Cloud Security Concerns Cause Many to Consider 'Unclouding'

Cybersecurity providers should offer their customers optional compliance services for the cloud.

Edward Gately, Senior News Editor

May 14, 2019

4 Min Read

Data security concerns have prompted many organizations that store customer personally identifiable information (PII) in the cloud to consider moving it back on premises.

That’s according to the 2019 Netwrix Cloud Data Security Report. The annual report is based on feedback from nearly 750 organizations that use private and public cloud services to store their data.

Some 46% of organizations are considering moving PII back on premises. Of the half that store customer data in the cloud, 39% had security incidents in the past year and more than half of those couldn’t diagnose the problem.

Ken Tripp, Netwrix‘s director of channel accounts, tells us small businesses extensively are using cloud storage and are leaders in implementing a cloud-first strategy.


Netwrix’s Ken Tripp

“To support SMBs that rely on the cloud, MSSPs should provide them with affordable packages for cloud security,” he said. “These packages should include, but are not limited to: data discovery and classification functionality, as the study’s results prove that knowing your data decreases security risks to it; auditing capabilities to understand what happens around sensitive content and detect issues at early stage; [and] data loss prevention (DLP) and cloud access security broker (CASB) solutions for stronger protection.”

Second, cybersecurity providers should offer their customers optional compliance services for the cloud, Tripp said. With today’s data privacy laws, there are many businesses that are new to compliance and the demand for affordable and reliable compliance services will grow, he said.

“Finally, MSSPs and other cybersecurity providers should consider offering cloud consulting,” he said. “The survey’s results demonstrate that a considerable number of organizations failed to reach their goals for the cloud migration, such as data security and cost reduction. It means that organizations need professional guidance before and after cloud migration to ensure that they don’t lose the focus on core goals.”

Other findings revealed by the report include:

  • One-half (50%) of respondents store PII of customers and employees in the cloud, but far fewer are willing to store their financial data and intellectual property (IP) there (26% and 16% respectively). 

  • Three-quarters (75%) of organizations that store customer PII in the cloud, but do not classify all their data, experienced a security incident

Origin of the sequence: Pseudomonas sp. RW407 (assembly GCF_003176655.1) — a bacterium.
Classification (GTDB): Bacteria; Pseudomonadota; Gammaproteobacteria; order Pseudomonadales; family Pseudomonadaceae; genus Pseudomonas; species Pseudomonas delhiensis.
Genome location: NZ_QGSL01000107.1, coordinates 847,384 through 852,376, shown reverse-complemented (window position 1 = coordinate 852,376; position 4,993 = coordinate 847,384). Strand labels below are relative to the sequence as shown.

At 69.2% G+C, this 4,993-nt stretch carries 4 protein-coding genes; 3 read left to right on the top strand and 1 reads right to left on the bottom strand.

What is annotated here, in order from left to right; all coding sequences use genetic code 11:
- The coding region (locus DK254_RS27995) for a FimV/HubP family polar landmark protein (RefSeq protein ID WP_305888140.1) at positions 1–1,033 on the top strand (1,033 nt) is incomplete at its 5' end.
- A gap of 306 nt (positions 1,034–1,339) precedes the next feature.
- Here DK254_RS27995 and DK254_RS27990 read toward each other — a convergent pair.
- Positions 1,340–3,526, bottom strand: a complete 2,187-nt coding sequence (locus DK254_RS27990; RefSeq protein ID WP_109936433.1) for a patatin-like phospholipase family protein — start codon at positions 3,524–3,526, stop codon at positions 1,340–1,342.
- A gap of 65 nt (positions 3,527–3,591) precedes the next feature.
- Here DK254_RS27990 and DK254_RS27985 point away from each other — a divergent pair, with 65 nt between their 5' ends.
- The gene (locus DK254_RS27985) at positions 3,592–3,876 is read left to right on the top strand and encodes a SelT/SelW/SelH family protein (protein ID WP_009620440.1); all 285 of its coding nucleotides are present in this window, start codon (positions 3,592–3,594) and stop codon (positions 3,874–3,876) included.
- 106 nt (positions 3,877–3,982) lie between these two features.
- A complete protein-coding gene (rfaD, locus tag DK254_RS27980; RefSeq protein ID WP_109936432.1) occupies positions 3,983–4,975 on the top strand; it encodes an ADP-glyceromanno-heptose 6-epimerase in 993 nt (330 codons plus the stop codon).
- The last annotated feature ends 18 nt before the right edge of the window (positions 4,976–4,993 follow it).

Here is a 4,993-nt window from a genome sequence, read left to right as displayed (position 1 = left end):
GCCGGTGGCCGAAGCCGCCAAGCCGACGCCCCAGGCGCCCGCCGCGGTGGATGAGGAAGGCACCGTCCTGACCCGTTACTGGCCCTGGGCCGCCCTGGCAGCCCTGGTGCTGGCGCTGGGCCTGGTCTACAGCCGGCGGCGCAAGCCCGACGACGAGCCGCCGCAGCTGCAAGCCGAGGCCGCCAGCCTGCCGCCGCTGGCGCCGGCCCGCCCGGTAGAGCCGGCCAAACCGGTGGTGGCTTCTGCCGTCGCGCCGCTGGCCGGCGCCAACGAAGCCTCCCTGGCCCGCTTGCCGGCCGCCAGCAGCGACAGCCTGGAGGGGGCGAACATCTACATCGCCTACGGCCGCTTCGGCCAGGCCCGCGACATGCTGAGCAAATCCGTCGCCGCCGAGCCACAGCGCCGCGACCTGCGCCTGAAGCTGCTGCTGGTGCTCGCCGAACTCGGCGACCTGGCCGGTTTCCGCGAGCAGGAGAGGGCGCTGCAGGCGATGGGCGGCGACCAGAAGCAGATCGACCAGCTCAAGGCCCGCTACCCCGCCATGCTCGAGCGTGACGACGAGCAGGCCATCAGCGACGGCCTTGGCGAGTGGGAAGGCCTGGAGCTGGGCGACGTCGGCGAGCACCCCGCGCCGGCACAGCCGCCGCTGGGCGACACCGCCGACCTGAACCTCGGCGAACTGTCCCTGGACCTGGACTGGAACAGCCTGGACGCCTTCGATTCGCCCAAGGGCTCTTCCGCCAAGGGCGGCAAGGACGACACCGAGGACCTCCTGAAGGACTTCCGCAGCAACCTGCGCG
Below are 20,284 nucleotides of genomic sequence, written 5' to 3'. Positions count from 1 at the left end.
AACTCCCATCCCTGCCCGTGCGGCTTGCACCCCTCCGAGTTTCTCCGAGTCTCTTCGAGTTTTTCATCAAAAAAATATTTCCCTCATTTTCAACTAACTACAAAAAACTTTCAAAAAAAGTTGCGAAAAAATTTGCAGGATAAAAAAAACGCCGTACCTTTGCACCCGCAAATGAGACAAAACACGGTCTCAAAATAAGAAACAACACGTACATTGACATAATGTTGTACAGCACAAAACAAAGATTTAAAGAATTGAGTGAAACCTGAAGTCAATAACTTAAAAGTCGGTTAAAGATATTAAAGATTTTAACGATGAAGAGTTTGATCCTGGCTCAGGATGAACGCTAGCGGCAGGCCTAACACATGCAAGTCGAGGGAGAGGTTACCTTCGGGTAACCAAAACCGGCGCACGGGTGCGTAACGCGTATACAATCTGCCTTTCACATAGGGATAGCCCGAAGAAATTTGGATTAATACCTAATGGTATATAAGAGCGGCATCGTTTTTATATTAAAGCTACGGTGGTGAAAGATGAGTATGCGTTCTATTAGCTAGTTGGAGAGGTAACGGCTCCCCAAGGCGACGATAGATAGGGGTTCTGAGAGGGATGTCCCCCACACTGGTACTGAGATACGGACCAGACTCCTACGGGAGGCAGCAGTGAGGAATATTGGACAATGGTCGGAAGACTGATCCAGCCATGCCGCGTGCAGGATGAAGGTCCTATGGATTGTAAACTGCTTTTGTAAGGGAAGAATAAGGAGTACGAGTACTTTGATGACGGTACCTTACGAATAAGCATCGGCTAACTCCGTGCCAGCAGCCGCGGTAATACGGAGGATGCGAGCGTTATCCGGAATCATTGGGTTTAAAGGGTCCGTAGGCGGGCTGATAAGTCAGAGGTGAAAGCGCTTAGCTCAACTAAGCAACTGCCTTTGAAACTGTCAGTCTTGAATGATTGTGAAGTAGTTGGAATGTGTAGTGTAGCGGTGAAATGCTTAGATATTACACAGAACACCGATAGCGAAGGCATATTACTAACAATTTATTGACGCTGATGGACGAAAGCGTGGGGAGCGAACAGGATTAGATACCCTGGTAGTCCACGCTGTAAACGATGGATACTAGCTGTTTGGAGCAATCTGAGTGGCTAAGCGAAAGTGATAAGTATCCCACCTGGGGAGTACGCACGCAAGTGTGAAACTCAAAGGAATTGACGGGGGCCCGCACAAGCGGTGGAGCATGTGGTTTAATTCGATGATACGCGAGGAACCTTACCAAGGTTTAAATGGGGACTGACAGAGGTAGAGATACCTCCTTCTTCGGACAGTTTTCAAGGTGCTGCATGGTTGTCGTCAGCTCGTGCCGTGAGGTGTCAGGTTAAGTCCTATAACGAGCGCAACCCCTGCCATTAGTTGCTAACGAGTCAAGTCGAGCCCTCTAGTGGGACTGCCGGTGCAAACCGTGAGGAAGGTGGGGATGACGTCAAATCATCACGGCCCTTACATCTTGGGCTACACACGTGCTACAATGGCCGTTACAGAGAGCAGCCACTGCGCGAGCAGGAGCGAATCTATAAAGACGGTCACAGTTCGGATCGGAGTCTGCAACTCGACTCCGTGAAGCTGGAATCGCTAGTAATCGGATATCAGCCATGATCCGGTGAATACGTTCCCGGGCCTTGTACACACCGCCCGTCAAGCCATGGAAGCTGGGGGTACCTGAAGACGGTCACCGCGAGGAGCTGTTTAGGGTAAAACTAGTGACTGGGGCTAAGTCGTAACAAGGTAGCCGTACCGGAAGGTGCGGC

• Thirty-one percent of respondents consider business users to be the major security threat, while 16% think members of the IT team are a security risk.

  • One-third (33%) of respondents that store all their sensitive data in the cloud had security incidents during the preceding 12 months. 

  • Compared to 2018, the share of accidental errors has increased by 14% and the share of malware attacks has increased by 11%, while the share of external attacks has decreased by 20%.

  • Respondents plan to strengthen their cloud data security with encryption, monitoring of user activity and employee training, but 55% are having to manage with the same cloud security budget as last year.

“The finding that gave us an unpleasant surprise is that the ability of organizations to identify the actors responsible for incidents has diminished significantly — 36% of respondents were not able to determine who caused a security incident, as opposed to 6% in 2018,” Tripp said. “This is quite disturbing and demonstrates that organizations …

… do not have enough visibility into their IT infrastructure to conduct effective investigations. But more importantly, with such a fragmented knowledge of what is happening across their cloud storage, they have almost no chance to learn how to prevent similar incidents in the future and protect sensitive data.”

“Unclouding” wouldn’t be a mistake, but in most cases it’s a costly and time-consuming activity that will hardly resolve an organization’s problems, he said.

“Indeed, organizations that moved customer PII to the cloud to improve their security posture didn’t get the level of protection they expected,” Tripp said. “But here are a couple of questions I would like to ask organizations before they leave the cloud. Are you moving all of your customer data back? Who will have access to it? And is there any guarantee that your customer PII will be more secure on premises? De-clouding will be pointless if you lack knowledge about what data you have. Contrariwise, knowing where your data resides, which data you don’t need and which data requires (the) most protection will enable you to manage your data more efficiently and ensure its security in the cloud.”

“As regulatory concerns continue to increase toward some unpredictable future peak, cloud-using organizations must increasingly demonstrate that they are governing cloud use,” said Steve Dickson, Netwrix‘s CEO. “As a consequence of ceding some control, you should expect to perform more monitoring of cloud activity, to demonstrate that governance procedures are in place and are being followed.”

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About the Author(s)

Edward Gately

Senior News Editor, Channel Futures

As news editor, Edward Gately covers cybersecurity, new channel programs and program changes, M&A and other IT channel trends. Prior to Informa, he spent 26 years as a newspaper journalist in Texas, Louisiana and Arizona.

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